Introduction

ARPA Network Map - December 1969

ARPA Network Map - December 1969

TCP/IP was initially designed to meet the data communication needs of the U.S. Department of Defence. In the late 1960s the Advance Research Projects Agency (ARPA, since renamed to DARPA) began a partnership with Universities and the corporate research sector to design an open, standard protocol suite in order to build multi-vendor networks. The first experimental ARPANET went into operation in 1969. As shown to the right, it consisted of four nodes which were connected together via 56 kbit/s circuits using the Network Control Protocol (NCP) [rfc33, rfc36, rfc78]. The experiment was deemed a success and evolved into the "ARPA Internet". In 1974, the design for a new set of core protocols for ARPANET was proposed in a paper by Vinton G. Cerf and Robert E. Kahn [CK74]. The official name for the set of protocols was "TCP/IP Internet Protocol Suite", commonly referred to as TCP/IP.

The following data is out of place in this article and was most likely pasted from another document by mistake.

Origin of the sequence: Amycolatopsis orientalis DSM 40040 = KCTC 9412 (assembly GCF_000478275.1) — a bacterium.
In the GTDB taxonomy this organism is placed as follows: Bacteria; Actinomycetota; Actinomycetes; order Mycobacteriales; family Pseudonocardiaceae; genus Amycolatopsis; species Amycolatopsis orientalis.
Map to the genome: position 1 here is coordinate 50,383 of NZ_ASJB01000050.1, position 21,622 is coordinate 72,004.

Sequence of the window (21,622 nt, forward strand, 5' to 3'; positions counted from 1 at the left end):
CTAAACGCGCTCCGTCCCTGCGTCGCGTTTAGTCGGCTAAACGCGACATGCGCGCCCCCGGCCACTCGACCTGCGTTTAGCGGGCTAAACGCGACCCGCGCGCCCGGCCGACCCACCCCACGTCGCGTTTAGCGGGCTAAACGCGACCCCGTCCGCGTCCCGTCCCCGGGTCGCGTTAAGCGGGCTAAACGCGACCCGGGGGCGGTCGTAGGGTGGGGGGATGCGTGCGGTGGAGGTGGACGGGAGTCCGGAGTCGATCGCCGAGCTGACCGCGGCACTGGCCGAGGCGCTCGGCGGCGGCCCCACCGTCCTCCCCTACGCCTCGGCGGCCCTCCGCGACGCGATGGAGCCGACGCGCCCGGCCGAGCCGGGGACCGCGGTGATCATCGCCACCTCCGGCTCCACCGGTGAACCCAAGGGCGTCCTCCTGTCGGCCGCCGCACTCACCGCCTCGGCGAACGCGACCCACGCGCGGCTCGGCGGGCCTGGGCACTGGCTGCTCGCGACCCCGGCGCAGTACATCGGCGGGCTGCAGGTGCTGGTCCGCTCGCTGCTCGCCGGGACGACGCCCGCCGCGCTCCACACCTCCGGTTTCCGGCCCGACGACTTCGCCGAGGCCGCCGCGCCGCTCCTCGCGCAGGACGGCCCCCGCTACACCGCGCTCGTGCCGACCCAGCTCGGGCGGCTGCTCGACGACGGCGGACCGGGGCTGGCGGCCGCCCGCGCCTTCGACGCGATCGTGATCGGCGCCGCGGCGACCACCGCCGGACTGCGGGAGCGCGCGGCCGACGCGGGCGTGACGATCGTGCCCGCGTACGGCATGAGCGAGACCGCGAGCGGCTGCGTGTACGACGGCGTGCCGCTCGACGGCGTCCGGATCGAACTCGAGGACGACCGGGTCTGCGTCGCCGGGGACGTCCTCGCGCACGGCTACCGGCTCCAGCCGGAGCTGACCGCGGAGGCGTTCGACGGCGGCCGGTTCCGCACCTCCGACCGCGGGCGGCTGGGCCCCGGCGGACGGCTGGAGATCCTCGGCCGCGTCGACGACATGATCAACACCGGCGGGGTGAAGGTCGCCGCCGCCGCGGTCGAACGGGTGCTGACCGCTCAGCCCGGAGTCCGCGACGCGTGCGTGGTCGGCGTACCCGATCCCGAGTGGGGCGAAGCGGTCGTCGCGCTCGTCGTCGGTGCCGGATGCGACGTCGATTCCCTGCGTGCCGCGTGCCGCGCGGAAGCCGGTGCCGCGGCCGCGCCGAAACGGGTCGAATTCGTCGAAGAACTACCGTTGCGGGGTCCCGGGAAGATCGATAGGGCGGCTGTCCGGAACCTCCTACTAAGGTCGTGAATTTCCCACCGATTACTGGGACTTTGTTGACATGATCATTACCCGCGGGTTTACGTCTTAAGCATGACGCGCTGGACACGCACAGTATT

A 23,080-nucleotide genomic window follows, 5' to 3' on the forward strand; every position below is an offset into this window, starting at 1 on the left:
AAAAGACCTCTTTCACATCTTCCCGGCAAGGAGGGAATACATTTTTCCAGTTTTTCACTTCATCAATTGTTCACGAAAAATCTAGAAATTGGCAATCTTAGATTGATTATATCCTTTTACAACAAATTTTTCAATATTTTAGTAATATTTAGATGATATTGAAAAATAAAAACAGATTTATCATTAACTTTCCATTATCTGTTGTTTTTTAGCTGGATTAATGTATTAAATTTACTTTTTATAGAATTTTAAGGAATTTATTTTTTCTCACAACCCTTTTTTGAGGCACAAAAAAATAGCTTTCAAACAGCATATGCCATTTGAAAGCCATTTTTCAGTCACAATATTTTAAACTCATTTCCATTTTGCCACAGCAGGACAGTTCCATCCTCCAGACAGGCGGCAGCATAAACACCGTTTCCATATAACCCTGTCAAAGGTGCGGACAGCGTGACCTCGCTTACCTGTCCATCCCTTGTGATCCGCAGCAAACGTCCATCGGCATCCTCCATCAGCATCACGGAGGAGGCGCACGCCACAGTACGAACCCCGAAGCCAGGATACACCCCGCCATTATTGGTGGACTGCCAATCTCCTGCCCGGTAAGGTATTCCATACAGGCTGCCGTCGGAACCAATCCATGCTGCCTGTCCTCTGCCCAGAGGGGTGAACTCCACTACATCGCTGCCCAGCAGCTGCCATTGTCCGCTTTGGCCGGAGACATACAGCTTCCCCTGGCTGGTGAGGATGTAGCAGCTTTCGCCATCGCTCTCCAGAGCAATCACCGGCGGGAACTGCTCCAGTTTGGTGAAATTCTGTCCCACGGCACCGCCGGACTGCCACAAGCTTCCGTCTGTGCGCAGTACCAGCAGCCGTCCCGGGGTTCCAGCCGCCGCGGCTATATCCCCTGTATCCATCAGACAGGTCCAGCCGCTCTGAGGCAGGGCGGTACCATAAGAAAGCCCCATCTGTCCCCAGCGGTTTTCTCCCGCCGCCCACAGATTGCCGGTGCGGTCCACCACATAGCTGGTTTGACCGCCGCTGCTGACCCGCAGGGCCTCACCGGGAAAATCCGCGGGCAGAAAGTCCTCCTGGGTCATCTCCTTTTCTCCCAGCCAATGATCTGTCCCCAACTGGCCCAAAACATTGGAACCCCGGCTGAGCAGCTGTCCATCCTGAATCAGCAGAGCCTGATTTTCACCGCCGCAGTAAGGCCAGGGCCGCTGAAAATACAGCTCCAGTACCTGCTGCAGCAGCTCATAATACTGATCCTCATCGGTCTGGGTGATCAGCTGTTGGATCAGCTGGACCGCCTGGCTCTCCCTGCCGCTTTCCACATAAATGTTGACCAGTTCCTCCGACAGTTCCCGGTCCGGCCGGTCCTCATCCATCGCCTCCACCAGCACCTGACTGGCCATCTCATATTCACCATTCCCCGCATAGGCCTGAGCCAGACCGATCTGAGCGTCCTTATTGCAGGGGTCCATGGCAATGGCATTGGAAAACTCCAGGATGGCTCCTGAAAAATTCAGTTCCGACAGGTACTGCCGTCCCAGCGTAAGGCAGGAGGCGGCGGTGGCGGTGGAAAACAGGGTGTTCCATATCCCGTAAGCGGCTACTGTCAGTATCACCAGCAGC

TCP/IP is a set of network standards that specify how computers communicate, as well as conventions for inter-connecting networks and routing traffic. The initial specification went through four versions culminating in version 4 in 1979.

TCP is a stream-oriented, reliable transport protocol. This means that the two end-points of the communication are connected together, albeit virtually. Messages between the end-points are transmitted as a stream of octets (bytes). Mechanisms, which will be described in detail later, are employed to make sure that all octets that are sent will be received, and in the order in which they were sent.


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